Behind the Mask

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Venice– a city of culture and art, flooded with tourists hoping to witness this engineering marvel. The canals, acting like veins pumping new life into the city as each new boat of tourists arrives. The crisscrossing network of bridges and alleyways are where one can get lost in beauty of corbel stone and street merchants selling their craftsmanship on luxury goods. There is rawness in the way Venetian’s live their life, uninhabited by the street traffic, shopping centres and skyscrapers we have now become accustom to.

This heritage site  of stone and Gothic architecture holds on tight to its roots in the past. An icon on the Venetian calendar– is Venice Carnival, taking over the island during the period before Lent, overwhelming the city with colour, dance and costume. But beneath the mask of festivities lays a history that many would miss. A city once known for its artists and intellects, for the wealthy and noble, Venice held an incredibly strict hierarchical system as an independent nation. The Carnival was formed as an outlet for freedom, for the rich and poor to disguise their unacceptable or forbidden behaviours behind their masks. In the peak of Venice, they had the ability to entice Europe with music and artwork. Yet it lost its charm in the 19th century, when the population diminished and the city’s independence was dissolved.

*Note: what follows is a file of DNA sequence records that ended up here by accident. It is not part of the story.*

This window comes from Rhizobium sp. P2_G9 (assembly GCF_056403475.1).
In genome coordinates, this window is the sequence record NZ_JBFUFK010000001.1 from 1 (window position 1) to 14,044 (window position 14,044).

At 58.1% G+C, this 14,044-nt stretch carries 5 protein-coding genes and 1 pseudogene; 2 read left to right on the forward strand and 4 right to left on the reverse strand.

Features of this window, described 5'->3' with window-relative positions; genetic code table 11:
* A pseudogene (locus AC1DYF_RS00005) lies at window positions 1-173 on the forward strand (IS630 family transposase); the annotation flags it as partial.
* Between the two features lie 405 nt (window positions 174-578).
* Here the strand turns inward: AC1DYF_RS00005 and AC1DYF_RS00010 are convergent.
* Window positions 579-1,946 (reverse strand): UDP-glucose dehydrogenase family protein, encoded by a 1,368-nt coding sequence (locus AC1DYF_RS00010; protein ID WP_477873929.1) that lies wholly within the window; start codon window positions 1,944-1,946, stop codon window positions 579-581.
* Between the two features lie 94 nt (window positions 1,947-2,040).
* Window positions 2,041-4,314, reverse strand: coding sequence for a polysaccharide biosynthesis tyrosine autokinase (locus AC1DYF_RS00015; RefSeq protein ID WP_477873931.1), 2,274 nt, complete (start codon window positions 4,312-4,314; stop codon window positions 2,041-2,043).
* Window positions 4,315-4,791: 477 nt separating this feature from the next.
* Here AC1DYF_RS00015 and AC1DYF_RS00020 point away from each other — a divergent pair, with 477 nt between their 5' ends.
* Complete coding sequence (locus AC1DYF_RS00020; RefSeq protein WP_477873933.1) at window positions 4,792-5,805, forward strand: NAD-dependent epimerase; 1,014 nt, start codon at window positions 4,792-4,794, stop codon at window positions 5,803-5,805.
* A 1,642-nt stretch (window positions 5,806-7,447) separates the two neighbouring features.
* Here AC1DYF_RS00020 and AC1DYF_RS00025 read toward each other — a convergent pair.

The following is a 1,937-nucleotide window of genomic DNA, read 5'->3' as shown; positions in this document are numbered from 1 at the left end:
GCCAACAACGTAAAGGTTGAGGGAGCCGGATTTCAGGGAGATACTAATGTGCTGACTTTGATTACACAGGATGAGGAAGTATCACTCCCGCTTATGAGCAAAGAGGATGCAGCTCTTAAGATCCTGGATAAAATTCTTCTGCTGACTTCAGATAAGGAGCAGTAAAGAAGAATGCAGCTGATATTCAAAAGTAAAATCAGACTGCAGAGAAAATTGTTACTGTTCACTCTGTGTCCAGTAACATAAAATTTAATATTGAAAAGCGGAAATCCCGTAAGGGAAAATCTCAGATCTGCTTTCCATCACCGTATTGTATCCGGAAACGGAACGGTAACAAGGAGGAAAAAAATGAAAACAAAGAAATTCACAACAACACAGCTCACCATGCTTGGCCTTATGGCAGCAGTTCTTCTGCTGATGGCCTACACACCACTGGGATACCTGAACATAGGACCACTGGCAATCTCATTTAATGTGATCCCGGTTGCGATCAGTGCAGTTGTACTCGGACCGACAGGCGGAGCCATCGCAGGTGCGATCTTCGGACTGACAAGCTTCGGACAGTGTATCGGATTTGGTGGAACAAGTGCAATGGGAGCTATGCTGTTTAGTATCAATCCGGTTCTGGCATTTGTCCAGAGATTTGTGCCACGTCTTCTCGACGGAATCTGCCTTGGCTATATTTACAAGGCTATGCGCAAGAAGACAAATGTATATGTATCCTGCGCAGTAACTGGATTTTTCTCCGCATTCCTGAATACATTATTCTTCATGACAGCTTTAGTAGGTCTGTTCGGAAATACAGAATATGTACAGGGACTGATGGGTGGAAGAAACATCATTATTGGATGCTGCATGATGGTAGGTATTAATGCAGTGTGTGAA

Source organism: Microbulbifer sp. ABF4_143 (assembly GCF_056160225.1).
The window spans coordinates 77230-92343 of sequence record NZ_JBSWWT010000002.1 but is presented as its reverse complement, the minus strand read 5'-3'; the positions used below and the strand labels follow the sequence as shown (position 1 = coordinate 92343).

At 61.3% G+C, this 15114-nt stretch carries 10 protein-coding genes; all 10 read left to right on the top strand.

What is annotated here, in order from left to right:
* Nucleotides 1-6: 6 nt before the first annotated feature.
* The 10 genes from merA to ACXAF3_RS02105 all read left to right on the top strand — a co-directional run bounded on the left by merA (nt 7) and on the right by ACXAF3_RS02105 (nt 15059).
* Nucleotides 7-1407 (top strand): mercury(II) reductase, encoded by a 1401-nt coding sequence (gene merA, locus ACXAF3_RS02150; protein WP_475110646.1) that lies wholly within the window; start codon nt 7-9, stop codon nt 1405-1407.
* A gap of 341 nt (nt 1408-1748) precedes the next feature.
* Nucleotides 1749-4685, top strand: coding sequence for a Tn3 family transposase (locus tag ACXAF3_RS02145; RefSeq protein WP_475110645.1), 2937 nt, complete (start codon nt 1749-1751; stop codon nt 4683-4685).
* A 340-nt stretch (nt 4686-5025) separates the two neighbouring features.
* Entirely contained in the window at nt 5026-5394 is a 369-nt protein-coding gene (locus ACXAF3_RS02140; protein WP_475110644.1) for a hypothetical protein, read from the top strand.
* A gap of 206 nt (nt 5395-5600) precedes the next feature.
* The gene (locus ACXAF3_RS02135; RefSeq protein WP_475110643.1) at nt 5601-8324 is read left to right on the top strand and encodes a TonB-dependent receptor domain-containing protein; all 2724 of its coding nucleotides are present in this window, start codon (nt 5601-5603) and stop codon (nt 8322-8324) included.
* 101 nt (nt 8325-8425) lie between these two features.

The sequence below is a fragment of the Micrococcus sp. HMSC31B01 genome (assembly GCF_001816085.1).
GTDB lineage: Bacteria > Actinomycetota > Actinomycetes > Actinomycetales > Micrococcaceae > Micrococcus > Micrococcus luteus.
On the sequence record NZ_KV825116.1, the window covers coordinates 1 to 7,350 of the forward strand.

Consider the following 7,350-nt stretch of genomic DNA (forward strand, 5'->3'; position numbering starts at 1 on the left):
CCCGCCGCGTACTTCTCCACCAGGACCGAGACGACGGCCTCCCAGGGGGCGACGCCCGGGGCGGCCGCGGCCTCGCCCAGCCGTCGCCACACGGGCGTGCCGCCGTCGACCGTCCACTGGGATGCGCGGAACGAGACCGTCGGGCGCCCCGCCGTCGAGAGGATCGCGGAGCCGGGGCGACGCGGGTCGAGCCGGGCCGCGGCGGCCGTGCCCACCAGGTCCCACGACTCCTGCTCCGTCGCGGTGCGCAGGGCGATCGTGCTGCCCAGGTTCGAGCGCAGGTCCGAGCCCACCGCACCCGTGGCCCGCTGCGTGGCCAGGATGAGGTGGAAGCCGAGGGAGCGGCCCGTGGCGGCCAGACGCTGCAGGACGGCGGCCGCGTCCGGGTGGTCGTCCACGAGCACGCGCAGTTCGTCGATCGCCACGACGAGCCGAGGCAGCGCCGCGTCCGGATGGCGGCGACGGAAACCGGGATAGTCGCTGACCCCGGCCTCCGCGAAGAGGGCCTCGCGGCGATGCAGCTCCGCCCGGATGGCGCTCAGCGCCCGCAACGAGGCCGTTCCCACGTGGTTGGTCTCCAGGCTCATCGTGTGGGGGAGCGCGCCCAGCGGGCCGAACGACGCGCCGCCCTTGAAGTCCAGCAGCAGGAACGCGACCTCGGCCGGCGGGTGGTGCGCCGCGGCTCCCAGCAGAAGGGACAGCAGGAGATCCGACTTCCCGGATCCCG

The revival of the Venice Carnival in 1979 reflected the efforts of the Italian government to restore the history and culture back into Venice. But it brought back more than just a tradition, with the return of the Carnival came a sense of identity, an identifiable icon bringing an abundance of new business and tourists. As the 2014 Venice Carnival has come to a close, it has once again shown how this festival is not only celebrating the history of costumes and masks, but celebrating the Venetian image – how the Venetians are portrayed to the outside world.


One thought on “Behind the Mask

  1. Why did the government want to restore the carnival? Was it about celebrating identity … or attracting tourism?
    There’s a really interesting book about the carnival in 16th century France that goes into the issues about rich and poor – ‘Carnival in Romans’ by Emmanuel Le Roy Ladurie.

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